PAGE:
Water Powered Electric Generator Affects Marimo!


Above: Hewn logs float down a river flowing into Lake Akan.

Due to the water powered electric plant the lake's water level fell frequently. The electric generator on Akan River was, in those days, the primary source of electricity for the eastern Hokkaido area. Though some debate regarding the protection of marimo versus the production of electricity emerged, public opinion at that time was in favor of the expansion and efficient use of available energy. The majority of people held the opinion that in order to produce electricity, the unique marimo of Japan must sustain slight damage - there was no other option. Many people were of the opinion that using Lake Akan's water to generate electricity would free the available coal, the other source of energy in fair abundance, for other uses. While the desire to use the available natural resources to their maximum efficiency was noble, this way of thinking served to indirectly and adversely affect marimo.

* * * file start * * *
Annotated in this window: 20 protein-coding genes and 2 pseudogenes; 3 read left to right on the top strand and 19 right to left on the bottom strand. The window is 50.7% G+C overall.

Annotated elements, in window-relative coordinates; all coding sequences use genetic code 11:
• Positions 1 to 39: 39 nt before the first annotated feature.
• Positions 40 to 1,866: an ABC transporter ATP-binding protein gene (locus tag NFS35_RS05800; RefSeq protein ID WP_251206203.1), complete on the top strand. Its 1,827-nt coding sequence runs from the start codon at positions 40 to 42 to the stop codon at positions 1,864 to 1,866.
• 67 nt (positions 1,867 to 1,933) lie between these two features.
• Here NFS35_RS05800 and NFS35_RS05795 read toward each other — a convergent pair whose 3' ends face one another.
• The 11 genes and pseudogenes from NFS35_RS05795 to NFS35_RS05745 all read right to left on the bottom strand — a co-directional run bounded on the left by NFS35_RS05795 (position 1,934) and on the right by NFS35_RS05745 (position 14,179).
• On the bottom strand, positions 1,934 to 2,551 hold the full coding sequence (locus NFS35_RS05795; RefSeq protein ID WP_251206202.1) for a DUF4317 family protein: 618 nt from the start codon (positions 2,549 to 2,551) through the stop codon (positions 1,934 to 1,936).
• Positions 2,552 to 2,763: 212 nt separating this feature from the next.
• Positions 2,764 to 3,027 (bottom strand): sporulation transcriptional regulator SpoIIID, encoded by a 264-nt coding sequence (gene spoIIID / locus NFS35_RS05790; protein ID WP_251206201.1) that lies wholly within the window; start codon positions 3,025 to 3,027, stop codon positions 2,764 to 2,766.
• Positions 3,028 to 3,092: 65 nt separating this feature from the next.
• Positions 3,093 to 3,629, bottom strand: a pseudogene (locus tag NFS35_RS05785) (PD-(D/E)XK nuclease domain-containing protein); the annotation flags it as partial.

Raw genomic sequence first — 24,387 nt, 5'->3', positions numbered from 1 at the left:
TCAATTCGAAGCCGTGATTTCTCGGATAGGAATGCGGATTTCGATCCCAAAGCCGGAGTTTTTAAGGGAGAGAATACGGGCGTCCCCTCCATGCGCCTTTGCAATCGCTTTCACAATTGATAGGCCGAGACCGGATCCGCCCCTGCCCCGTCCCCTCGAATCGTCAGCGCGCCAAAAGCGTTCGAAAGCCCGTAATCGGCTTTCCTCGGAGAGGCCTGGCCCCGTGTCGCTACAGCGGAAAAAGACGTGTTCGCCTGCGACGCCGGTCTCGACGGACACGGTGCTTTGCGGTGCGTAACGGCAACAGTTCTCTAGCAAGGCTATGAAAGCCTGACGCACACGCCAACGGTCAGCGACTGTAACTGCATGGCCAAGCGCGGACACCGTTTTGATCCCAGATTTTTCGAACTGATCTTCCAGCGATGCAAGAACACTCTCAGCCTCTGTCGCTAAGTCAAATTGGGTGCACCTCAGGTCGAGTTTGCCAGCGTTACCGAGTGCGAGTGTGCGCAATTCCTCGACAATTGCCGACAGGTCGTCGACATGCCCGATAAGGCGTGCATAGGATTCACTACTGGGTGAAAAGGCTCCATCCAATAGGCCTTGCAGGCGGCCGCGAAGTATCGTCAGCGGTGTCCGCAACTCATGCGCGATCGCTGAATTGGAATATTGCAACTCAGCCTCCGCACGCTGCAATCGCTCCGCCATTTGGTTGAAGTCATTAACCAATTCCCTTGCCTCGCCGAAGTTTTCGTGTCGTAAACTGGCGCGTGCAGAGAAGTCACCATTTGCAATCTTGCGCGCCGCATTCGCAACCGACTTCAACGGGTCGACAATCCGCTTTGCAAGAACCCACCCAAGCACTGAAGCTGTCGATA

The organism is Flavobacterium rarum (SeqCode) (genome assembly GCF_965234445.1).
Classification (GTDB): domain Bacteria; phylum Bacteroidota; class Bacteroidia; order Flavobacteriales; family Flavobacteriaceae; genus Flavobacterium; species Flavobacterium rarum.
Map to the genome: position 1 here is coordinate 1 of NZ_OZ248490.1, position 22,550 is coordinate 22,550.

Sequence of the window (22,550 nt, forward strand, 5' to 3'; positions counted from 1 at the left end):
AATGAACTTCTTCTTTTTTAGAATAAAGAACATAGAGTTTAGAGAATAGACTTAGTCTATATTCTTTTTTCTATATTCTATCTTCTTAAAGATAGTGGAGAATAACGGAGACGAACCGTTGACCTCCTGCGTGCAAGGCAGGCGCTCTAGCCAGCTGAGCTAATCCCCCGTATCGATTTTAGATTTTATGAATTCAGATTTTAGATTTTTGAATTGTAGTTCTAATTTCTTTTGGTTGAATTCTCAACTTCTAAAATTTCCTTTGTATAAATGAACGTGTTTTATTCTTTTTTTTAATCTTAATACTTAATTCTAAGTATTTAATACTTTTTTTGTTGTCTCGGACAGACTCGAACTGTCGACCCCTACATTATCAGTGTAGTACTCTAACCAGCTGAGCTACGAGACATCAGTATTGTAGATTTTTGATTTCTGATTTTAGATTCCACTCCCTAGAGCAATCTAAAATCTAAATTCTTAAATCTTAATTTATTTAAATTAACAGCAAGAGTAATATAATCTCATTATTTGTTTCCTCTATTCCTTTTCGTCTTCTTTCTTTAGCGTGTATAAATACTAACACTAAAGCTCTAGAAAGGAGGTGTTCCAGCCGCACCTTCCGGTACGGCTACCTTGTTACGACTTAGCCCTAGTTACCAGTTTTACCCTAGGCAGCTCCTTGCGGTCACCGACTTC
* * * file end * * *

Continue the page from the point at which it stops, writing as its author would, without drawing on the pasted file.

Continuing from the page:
The generator's effects and the marimo's unfortunate state of affairs were revealed in 1950. Visitors to Lake Akan were greeted with a morose sight that spring when countless numbers of dehydrated marimo in the midst of withering death were discovered beached on the shores of Lake Akan.

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